By Chris Butler | Tennessee Watchdog
NASHVILLE — Public utilities that offer cable and Internet using public dollars regularly lose money, says a professor who’s studied the issue.
Clarksville is a prime example of this problem, according to its most recent audit.
State comptrollers reported the city’s Lightband service lost $1.05 million in 2013, a deficit that increased to nearly $1.2 million in 2014.
University of Denver professor Ronald Rizzuto said government-owned Internet networks’ deficits in Clarksville and other areas of Tennessee are but “a microcosm of what’s happening throughout this country.”
“None of this is surprising,” Rizzuto told Tennessee Watchdog Monday. “About 75 to 80 percent of all GONs operate at a deficit.”
Some GONs, such as Chattanooga’s, have used taxpayer dollars to set up their services, while others, such as Clarkville’s, issue bonds backed by taxpayer dollars as insurance.
According to Rizzuto’s most recent findings, as of 2012 Tennessee had nine GONs that have run up deficits of $194 million.
Only three of the nine networks — in Columbia, Jackson and Pulaski — are making money, Rizzuto said.
Tullahoma’s GON, LightTube, had a $2.1 million deficit, according to its most recent audit.
Lightband Director Brian Taylor acknowledged the Clarksville service is losing money, and he also mentioned a letter state Comptroller Justin Wilson wrote about it, according to the January minutes of that city’s audit committee.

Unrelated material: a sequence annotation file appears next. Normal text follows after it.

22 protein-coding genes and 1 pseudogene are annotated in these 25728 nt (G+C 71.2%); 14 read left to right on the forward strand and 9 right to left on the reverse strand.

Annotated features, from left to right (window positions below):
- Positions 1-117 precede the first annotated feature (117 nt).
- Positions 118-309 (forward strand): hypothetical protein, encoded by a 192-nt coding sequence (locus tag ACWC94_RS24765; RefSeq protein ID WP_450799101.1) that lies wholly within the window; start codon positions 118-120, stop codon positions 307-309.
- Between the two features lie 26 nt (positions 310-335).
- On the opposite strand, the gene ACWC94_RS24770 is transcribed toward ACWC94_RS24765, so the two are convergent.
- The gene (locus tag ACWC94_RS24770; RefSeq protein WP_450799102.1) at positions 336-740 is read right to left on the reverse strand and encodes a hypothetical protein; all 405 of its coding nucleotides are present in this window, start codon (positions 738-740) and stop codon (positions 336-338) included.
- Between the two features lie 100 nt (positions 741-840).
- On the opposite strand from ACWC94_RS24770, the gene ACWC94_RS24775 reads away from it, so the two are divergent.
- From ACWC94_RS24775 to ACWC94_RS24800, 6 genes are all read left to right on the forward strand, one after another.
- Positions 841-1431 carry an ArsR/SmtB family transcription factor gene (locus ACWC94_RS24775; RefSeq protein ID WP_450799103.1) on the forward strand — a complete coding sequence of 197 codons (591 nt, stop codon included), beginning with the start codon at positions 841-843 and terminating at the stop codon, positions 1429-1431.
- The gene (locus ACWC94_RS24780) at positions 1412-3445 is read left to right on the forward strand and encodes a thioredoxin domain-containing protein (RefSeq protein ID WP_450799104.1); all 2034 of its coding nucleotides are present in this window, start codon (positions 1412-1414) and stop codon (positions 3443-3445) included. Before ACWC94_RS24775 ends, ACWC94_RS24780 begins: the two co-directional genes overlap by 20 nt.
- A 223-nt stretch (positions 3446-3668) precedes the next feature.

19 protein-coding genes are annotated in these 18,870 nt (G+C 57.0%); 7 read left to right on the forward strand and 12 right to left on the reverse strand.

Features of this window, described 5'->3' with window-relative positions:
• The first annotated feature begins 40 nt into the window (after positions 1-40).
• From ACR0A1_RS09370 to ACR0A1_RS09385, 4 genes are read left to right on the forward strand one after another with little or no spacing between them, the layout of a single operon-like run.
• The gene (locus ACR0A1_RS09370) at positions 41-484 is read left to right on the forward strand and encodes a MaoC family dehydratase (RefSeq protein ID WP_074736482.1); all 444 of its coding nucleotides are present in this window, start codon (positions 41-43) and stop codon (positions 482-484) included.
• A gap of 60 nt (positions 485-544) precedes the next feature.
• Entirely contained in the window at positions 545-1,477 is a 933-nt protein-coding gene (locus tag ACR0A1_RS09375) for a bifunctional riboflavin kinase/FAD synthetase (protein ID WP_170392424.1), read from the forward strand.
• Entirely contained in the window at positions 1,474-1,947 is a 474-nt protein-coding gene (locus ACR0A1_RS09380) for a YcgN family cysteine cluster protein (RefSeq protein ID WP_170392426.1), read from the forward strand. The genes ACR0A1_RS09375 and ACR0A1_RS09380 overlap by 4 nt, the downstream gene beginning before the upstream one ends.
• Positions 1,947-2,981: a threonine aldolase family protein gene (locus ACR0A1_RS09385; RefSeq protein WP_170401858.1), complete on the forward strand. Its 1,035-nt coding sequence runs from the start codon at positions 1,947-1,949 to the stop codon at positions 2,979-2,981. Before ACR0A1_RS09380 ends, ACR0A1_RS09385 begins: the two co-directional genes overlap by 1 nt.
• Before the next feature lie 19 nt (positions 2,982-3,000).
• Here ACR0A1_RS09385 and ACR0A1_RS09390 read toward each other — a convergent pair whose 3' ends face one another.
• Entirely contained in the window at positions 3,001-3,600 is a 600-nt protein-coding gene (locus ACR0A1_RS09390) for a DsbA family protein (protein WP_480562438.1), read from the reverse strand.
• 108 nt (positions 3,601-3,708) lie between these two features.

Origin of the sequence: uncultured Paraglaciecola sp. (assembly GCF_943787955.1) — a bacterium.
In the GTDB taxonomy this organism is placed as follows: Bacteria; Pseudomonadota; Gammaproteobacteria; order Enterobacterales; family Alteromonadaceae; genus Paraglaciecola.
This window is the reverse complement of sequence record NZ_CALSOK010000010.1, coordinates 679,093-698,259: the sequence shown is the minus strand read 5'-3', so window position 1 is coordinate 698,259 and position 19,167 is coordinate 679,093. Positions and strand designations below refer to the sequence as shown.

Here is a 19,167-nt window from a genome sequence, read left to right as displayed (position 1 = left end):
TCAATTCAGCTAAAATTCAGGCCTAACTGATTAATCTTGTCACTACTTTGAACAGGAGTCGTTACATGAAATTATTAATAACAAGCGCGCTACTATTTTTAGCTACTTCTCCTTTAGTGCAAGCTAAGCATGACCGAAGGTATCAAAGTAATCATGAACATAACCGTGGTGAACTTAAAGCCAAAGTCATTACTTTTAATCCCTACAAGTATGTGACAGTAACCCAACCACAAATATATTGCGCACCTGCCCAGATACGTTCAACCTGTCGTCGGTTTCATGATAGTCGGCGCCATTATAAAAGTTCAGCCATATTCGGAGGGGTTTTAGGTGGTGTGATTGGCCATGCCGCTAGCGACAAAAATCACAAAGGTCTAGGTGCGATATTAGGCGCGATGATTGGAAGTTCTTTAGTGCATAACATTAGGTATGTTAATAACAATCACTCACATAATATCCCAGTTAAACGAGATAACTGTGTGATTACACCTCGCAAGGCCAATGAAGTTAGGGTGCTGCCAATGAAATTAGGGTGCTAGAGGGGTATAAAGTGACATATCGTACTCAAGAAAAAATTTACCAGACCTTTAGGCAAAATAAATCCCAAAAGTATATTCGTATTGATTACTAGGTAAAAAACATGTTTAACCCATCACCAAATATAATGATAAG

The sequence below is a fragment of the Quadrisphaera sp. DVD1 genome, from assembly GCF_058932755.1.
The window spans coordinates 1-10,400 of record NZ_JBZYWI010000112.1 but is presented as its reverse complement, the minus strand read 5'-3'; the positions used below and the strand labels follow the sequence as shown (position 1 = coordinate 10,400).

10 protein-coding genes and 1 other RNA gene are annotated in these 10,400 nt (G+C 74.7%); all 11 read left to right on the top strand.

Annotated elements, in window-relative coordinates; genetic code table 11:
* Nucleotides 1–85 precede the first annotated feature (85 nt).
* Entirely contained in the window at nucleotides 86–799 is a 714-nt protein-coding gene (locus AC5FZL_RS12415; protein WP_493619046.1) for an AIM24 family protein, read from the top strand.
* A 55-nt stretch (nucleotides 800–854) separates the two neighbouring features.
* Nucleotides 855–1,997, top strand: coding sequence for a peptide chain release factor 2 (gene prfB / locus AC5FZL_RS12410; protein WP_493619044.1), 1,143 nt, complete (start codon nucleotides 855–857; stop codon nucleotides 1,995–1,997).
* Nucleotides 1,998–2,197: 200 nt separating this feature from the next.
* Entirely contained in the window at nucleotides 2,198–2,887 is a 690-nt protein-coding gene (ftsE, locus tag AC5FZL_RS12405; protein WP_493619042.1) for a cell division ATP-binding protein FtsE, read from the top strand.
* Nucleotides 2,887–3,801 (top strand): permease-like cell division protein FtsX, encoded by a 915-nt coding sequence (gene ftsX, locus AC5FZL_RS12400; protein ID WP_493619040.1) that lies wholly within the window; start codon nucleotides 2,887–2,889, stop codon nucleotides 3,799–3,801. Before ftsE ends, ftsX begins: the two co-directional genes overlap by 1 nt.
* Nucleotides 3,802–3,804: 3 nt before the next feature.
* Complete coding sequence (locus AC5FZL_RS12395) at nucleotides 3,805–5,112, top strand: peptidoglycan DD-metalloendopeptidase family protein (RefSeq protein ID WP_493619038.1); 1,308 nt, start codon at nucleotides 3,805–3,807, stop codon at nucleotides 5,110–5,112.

Clarksville spokeswoman Jennifer Rawls acknowledged Tennessee Watchdog’s emailed request for a copy of Wilson’s letter, but did not immediately provide a copy of it Monday. Neither did officials with the comptroller’s office.
City officials said at the audit committee meeting the network’s deficit would go down this year.
Rizzuto, meanwhile, said only one GON, in Iowa, has paid off all its debts.
“Promises made to get out of debt are generally pretty empty ones,” Rizzuto said.
The fact that Wilson has now involved himself should be a concern, Rizzuto added.
“That’s particularly true in Tennessee because its state auditor has been pretty hands off and flexible on this issue, but it sounds like we’re getting to a breaking point here,” Rizzuto said.
Clarksville residents might brace themselves for a tax increase if Lightband’s deficits continue to rise.
Bad things happen when government forces compete against the free market in the Internet business, Rizzuto said.
“Local political forces promise the constituents that we, in fact, are going to save people money, but they do it at the expense of covering their costs, and then they get away with it because they have the monopoly power utility to cover the deficit,” Rizzuto said.
As reported, Clarksville officials paid for the infrastructure necessary to set up the fiber network through bonds, not ratepayer money, as determined by a citywide referendum.
The Indianapolis-based Coalition For a New Economy issued a report in 2014 saying Clarksville could have put the $20.5 million it spent on Lightband on 108 police officers, 115 teachers, 110 firefighters and five ambulances, among other services.
UPDATE: After the publication of this story, Comptroller spokesman John Dunn sent a copy of the letter his office sent to Clarksville officials.
Contact Christopher Butler at firstname.lastname@example.org
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